The gasteria old male silver is a very unique houseplant with an interesting color scheme. It has green leaves that are covered in white and beige scales, giving it a frosted look. The gasteria has a thick stem that can grow up to 16 inches tall. This plant grows best when you add both sun and water to it.
If gasteria old male silver is not cared for properly, these plants will turn brown and die off quickly. To avoid this happening to your gasteria plant, make sure you are watering it correctly by giving the soil a thorough soaking that gets down into the roots. You should also fertilize it with an organic fertilizer like fish, blood, and bone.
The gasteria old male silver prefers a location that has indirect sunlight coming in through the windows or from artificial light for at least 12 hours per day during winter months (or eight hours of sun if it is summer). In order to protect this plant from becoming too hot when grown indoors, you can help provide some shade to the gasteria by hanging plants or placing a tree nearby.
Gasteria old male silver propagation
Gasteria old male silver can be propagated through leaf cuttings and layering.
Cut the stem with a clean, sharp serrated knife at least halfway down into the central fleshy part of the plant. The top half should still have attached leaves but do not worry about that too much as it will grow again. The gasteria will not need to be watered for a few weeks and it should survive.
With layering, the gasteria should have small roots on the stem near where you want to place them down and then simply keep piling dirt up until they are buried or covered as much as possible. It is important that water does not get into the gasteria before it has a chance to establish roots.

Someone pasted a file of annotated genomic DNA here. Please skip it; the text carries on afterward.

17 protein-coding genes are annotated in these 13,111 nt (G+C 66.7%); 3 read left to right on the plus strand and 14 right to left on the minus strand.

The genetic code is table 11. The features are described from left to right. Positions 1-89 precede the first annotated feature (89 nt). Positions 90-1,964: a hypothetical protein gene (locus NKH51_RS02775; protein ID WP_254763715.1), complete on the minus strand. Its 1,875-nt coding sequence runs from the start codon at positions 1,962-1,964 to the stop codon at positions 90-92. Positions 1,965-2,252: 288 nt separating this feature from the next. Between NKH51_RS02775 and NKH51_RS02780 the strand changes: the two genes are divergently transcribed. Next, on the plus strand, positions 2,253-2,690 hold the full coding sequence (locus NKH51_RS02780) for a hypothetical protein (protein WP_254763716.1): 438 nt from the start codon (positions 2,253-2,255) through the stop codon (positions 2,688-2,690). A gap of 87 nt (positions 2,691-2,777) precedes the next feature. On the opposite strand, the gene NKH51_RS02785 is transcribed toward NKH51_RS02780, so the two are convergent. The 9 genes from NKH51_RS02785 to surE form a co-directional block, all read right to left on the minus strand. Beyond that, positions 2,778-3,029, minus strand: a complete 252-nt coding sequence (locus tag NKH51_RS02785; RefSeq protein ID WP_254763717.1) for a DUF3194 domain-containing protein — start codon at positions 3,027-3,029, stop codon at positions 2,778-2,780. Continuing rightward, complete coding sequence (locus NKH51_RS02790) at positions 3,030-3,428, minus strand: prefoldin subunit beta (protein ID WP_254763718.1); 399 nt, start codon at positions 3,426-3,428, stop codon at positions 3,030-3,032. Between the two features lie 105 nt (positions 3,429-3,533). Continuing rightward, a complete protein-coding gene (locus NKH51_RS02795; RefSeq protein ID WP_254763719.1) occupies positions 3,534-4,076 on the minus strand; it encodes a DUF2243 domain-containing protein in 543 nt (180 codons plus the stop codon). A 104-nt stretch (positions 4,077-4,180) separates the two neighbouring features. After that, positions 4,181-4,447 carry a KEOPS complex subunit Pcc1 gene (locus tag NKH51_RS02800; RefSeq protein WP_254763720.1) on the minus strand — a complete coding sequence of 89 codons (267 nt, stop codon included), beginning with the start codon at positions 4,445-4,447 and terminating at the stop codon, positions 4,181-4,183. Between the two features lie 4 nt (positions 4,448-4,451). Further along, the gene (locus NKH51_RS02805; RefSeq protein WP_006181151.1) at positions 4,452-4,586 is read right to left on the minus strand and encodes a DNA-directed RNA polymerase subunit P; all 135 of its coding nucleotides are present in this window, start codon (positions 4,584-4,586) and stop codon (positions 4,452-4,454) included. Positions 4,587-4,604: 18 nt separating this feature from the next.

Once these methods have been used, gasteria should be watered more regularly and feedings can start gradually.
As you may know, gasteria old male silver is related to the succulent family of plants which are characterized by their thick leaves that store water in them.
Gasteria old male silver care
Gasteria old male silver can tolerate low light but prefers a brighter spot. You’ll know gasterias are getting too much light if they turn pale green or yellow and the leaf tips start to curl up. If you notice this, move the gasteria to an area with less direct sun exposure for about two weeks, then gradually reintroduce it to the brighter location.
Gasteria old male silver is a plant that requires well-draining soil to be happy. You can tell if the plant’s roots are healthy by checking for green, living roots at the surface of the potting media. If your gasterias have lots of brown or blackened root tips in their pots, you may need to repot the gasteria in a container with fresh soil.
Gasteria old male silver does not particularly like to dry out, so gasters should be watered fairly generously. Gasterias also appreciate occasional misting or an overhead spray of water in the mornings and evenings during hot weather periods.
In order for gasterias to stay healthy, they need a good balance between soil moisture and air humidity; gasteria leaves will dry out and turn brown if too much water is lost through the air.
Gasterias should be fertilized every two weeks with a balanced liquid fertilizer. They are sensitive to salt buildup so make sure your plant is not near a window that gets de-icing salt or uses rainwater instead of tap water in the winter months.
If you’re using organic fertilizer, feed gasteria old male silver once every four weeks.